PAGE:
I have a routine when I am home on the Island (which is not that often). I get up early and make the coffee – OK, after I turn on the computer and check my email for the latest food safety disaster.  Last Friday when I was about to take my first sip, the room started spinning like I was on a child’s playground merry-go-round.  For a guy who likes fishing only on rivers or calm waters, and finding myself unable to focus or stand, I woke my wife and called 911. 

In 54 years, I have never been in an ambulance – well, there was that motorcycle accident in college – and the times I have been in a hospital have been to visit clients – not to be a patient.  I must admit, besides my nausea, vomiting and spinning, the ER staff and physician were great.  However, after a half a day, the best call they could make was “Idiopathic Vertigo” that should go away in a few days or weeks.

Looking at a computer screen and typing have been problematic.  However, it was nice to see The Meating Place “Safety Zone” by Dr. James Marsden fall into my inbox this morning.

James-Marsden.jpgBill Marler is building consensus on food safety

You may have heard of Bill Marler, a prominent and successful foodborne illness attorney based in Seattle, Washington. He has represented thousands of foodborne illness victims and secured more than $600,000,000 in compensation. But did you know that Mr. Marler has also become a leading advocate for food safety and an influential consensus builder on food safety policy?

Over the past several months, I have seen signs of an emerging consensus on important food safety issues. This kind of consensus leads to good policy decisions by regulators because they don’t have to be concerned about fall-out from consumer groups, industry trade associations and food safety activists when they have to make controversial rulings.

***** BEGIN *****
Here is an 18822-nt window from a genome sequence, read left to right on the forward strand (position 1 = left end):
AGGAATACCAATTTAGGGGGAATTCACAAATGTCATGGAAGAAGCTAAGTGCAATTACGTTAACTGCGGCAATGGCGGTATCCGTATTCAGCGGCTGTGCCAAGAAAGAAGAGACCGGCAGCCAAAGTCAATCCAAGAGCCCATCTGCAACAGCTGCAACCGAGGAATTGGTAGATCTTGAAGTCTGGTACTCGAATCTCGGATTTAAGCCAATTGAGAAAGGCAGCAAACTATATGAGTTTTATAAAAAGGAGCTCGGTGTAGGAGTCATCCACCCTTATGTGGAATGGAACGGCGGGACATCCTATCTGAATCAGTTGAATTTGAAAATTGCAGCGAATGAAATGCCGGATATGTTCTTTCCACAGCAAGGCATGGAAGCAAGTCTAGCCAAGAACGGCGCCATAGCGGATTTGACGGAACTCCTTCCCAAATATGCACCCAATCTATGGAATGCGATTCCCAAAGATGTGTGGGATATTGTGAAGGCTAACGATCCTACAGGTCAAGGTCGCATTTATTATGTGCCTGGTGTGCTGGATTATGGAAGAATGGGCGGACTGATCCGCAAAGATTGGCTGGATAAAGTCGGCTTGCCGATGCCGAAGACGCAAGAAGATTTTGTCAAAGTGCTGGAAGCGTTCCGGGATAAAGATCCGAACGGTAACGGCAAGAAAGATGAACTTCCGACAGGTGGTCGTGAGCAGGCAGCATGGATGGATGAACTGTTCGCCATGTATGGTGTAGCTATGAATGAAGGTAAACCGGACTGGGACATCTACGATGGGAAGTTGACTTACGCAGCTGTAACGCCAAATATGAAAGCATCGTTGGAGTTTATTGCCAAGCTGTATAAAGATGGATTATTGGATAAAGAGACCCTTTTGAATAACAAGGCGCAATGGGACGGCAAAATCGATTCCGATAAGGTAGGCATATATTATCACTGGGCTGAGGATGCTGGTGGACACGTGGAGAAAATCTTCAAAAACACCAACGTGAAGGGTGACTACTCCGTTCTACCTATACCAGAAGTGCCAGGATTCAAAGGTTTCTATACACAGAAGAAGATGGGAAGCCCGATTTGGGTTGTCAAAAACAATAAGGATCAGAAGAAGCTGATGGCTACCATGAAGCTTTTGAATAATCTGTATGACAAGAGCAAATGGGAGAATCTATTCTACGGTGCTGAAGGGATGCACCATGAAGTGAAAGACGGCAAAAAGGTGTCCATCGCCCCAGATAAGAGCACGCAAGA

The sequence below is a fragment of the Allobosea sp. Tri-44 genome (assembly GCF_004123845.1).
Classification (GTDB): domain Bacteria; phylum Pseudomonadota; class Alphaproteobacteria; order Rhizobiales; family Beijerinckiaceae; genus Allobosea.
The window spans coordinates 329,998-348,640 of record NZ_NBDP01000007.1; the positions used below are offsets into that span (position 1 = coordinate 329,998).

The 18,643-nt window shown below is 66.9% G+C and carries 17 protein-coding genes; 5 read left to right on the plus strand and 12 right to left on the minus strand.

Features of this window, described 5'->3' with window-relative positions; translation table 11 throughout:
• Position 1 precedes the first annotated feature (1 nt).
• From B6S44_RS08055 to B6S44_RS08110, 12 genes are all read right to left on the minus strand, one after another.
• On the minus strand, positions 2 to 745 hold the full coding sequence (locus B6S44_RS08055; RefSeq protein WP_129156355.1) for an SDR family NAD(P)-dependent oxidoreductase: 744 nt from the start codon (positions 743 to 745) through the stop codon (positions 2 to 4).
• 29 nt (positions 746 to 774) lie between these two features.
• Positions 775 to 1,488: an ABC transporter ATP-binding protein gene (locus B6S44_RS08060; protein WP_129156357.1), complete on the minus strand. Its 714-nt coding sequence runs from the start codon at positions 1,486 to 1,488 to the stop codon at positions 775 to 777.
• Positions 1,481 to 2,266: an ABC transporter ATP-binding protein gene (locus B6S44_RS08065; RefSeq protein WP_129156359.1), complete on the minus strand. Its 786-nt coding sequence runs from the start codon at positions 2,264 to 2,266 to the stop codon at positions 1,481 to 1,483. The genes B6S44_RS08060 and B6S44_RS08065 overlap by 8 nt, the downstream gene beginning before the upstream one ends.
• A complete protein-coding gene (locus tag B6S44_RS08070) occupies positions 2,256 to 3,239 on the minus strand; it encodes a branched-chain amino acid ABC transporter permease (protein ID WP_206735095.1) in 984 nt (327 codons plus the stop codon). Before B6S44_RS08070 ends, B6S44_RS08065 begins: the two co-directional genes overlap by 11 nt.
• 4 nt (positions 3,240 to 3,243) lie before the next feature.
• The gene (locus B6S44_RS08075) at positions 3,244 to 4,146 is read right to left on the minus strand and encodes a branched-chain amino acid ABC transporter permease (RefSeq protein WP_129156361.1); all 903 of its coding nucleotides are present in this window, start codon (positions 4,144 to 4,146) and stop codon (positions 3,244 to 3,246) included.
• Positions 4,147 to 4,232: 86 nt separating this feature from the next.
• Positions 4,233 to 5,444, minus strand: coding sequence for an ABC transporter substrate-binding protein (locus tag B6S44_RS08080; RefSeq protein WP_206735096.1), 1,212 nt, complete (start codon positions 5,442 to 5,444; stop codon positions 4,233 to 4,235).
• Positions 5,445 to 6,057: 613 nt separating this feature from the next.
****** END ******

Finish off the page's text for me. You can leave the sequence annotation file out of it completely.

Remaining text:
We saw an example of the importance of consensus building last week with USDA’s decision to postpone the non-E. coli O157:H7 STEC testing program. Mr. Marler deserves a lot of credit for clearing the way for USDA. After attending the 2007 FSIS/FDA/CDC meeting on STEC’s, he personally funded a $500,000 baseline study, which led to a much better understanding of the issue. In response to the USDA announcement on testing, he was able to build a coalition of consumer activists, academicians and industry leaders who all recognized that the STEC policy simply wasn’t ready for implementation. I have no doubt that most if not all of the individuals who made up Mr. Marler’s consensus support the STEC testing policy, but recognized that a delay was in the interest of all parties. The result was a good decision by USDA.

Bill Marler has been working on food safety cases since the Jack-in-the-Box outbreak in 1993. Clearly, he is one of the most successful foodborne illness lawyers in the U.S. It’s impossible to work in the area of food safety without developing a personal interest in the people who are affected by foodborne illness tragedies. I believe that his work with foodborne illness victims transformed Bill Marler into a dedicated food safety activist and an important contributor to food safety policy. In addition to building consensus on the STEC testing issue, he was instrumental in raising the interest of the US Congress on food safety issues and helped establish a coalition of consumer groups and victims’ organizations to support the passage of the Food Safety Modernization Act.